When Rappers Retire, What Do They Do For Money? Here Are Ones Who Have Weird Second Careers
Ice-T: When he’s not acting in movies with Wesley Snipes, Ice-T has found a second career, recently recording the audio book of the new Dungeons & Dragons novel. How was his experience as a voice over narrator? Well this quote pretty much says it all. “Dungeons & Dragons is some of the most crazy, deep, deep, deep, nerd shit ever invented… this shit is impossible to read.”
Uncle Luke: After Luke Records filed for Chapter 11 Bankruptcy in 1995, Uncle Luke found a new career as a columnist for the Miami New Times. Yes, the lyricist who wrote, “Face down, ass up, that’s the way we like to fuck” is currently chasing his Pulitzer with columns such as “The Decline of Cuban Power In Miami” and “Miami Cops Beat 85-Year-Old Lady Turned Ninja Assassin.”
Rick Ross: Rick Ross owns multiple franchises in Miami of the chain restaurant “Wingstop.” What’s the reason for Ross’ second career as a chicken wing restaurateur? According to the man himself, “Miami is my hometown. And I want to share my favorite wings with one of my favorite cities.”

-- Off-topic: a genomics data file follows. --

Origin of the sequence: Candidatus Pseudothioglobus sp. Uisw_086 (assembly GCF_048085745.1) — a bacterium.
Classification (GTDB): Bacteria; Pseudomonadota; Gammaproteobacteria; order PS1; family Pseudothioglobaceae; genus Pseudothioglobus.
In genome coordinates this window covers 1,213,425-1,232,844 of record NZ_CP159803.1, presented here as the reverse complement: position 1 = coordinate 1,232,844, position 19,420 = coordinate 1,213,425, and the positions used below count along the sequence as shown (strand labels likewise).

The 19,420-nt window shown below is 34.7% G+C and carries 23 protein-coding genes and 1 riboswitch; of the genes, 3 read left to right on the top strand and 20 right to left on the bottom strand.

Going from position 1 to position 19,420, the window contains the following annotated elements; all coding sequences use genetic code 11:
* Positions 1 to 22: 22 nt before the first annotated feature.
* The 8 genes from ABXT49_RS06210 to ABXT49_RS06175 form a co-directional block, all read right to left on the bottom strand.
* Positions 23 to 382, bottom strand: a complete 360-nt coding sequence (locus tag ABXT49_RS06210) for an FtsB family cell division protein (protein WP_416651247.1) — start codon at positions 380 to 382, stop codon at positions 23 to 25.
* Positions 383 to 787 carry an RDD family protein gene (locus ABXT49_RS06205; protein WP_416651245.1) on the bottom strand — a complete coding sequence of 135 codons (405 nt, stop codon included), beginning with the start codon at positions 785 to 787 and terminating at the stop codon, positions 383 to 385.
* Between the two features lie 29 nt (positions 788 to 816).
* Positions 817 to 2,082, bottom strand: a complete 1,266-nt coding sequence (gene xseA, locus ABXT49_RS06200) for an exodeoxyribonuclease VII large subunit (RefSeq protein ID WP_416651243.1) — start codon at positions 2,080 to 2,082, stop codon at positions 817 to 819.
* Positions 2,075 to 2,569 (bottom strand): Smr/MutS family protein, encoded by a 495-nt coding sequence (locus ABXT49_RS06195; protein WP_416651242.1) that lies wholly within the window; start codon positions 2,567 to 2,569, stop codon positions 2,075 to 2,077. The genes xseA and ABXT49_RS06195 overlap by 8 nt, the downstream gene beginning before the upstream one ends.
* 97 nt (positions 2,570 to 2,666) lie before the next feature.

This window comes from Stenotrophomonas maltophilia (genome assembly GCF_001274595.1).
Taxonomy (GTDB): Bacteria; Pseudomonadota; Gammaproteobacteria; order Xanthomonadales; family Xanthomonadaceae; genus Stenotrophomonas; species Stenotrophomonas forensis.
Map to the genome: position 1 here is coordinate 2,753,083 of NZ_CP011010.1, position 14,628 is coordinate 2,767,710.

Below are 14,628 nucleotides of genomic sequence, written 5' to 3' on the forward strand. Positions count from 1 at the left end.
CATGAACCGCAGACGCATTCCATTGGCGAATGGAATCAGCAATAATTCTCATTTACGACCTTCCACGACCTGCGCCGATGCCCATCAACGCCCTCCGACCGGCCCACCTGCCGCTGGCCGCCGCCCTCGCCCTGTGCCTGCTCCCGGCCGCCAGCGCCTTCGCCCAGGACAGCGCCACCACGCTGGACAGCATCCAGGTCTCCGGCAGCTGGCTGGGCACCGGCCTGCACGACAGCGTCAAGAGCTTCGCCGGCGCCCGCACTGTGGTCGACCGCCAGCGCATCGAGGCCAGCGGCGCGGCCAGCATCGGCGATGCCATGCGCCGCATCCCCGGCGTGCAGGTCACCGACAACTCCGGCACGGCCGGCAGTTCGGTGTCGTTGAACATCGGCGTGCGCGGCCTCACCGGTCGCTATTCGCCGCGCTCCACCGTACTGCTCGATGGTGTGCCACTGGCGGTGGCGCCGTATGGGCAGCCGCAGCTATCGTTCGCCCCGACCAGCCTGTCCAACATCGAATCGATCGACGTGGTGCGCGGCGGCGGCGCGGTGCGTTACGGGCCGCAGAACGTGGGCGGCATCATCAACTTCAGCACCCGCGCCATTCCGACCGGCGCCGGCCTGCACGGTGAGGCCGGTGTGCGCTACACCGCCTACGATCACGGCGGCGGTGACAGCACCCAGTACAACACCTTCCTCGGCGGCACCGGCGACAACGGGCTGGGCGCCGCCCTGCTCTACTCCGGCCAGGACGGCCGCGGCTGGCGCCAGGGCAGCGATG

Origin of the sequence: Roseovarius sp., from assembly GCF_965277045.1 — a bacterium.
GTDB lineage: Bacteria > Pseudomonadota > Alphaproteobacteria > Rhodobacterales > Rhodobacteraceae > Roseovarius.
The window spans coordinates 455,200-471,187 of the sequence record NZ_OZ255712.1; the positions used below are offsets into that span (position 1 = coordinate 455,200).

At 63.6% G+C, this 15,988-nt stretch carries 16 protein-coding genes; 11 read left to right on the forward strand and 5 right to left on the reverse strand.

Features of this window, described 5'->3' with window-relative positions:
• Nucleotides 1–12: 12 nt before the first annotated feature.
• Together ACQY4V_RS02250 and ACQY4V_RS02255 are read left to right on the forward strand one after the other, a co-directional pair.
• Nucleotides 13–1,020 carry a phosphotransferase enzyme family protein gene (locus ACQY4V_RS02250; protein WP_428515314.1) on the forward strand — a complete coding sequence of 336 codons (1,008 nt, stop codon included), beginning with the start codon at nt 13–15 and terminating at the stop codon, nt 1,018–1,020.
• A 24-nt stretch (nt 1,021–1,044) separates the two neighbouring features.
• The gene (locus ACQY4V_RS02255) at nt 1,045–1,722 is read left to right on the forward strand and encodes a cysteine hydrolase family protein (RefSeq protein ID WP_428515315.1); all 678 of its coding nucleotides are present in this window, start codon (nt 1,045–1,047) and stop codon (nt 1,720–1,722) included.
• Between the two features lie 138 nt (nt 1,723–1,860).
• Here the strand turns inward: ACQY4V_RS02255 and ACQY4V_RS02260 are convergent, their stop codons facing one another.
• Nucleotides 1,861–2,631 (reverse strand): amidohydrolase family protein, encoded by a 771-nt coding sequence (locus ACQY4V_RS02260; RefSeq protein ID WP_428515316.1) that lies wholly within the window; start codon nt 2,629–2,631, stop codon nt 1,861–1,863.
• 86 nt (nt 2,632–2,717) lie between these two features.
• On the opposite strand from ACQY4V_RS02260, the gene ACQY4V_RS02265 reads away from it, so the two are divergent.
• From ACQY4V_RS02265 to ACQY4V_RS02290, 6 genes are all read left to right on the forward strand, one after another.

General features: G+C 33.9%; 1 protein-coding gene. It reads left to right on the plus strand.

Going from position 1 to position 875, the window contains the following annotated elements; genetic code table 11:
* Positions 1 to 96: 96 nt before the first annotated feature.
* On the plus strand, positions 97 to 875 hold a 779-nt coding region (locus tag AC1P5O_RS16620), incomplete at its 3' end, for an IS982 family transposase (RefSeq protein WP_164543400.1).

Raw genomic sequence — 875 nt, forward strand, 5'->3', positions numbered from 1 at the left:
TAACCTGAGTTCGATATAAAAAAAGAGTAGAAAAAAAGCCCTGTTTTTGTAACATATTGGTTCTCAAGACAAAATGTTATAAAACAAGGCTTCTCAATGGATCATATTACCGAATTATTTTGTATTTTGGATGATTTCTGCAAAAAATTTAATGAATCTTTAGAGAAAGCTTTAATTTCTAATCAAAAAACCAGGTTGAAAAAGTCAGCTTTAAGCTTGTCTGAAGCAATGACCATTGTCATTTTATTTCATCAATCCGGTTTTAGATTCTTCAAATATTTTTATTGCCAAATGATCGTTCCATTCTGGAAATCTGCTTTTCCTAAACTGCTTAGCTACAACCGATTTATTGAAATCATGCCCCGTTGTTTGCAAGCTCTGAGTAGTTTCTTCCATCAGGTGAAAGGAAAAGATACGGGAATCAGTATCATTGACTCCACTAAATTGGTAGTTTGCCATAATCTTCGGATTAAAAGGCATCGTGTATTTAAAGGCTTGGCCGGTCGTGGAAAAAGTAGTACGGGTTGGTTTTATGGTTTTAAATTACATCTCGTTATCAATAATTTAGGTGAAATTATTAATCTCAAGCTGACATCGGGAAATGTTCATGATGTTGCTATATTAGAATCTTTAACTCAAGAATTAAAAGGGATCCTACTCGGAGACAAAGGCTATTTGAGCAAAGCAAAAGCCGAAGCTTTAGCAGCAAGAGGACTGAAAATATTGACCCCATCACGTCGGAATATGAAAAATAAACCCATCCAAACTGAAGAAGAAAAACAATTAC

LL Cool J: LL Cool J has had second, third, and fourth careers ranging from actor to author to activist to possibly the worst Grammy hosts in history to… fitness guru? Throughout the years the man who claims to be “Hollywood’s Fittest Star” is raking in the dough with multiple editions of his famous fitness book/healthy living guide, LL Cool J’s Platinum 360 Diet and Lifestyle.
We’ve all heard of celebrities (okay, mostly NBA players) starting a second careers as rappers, but what about rappers starting second careers as, well, something else? Leaving aside the many who’ve had second careers as prison inmates, here are a few rappers who left the music industry for even stranger careers.
So let’s look pastthe hit singles and remember that our favorite musicians aren’t just one trick ponies.
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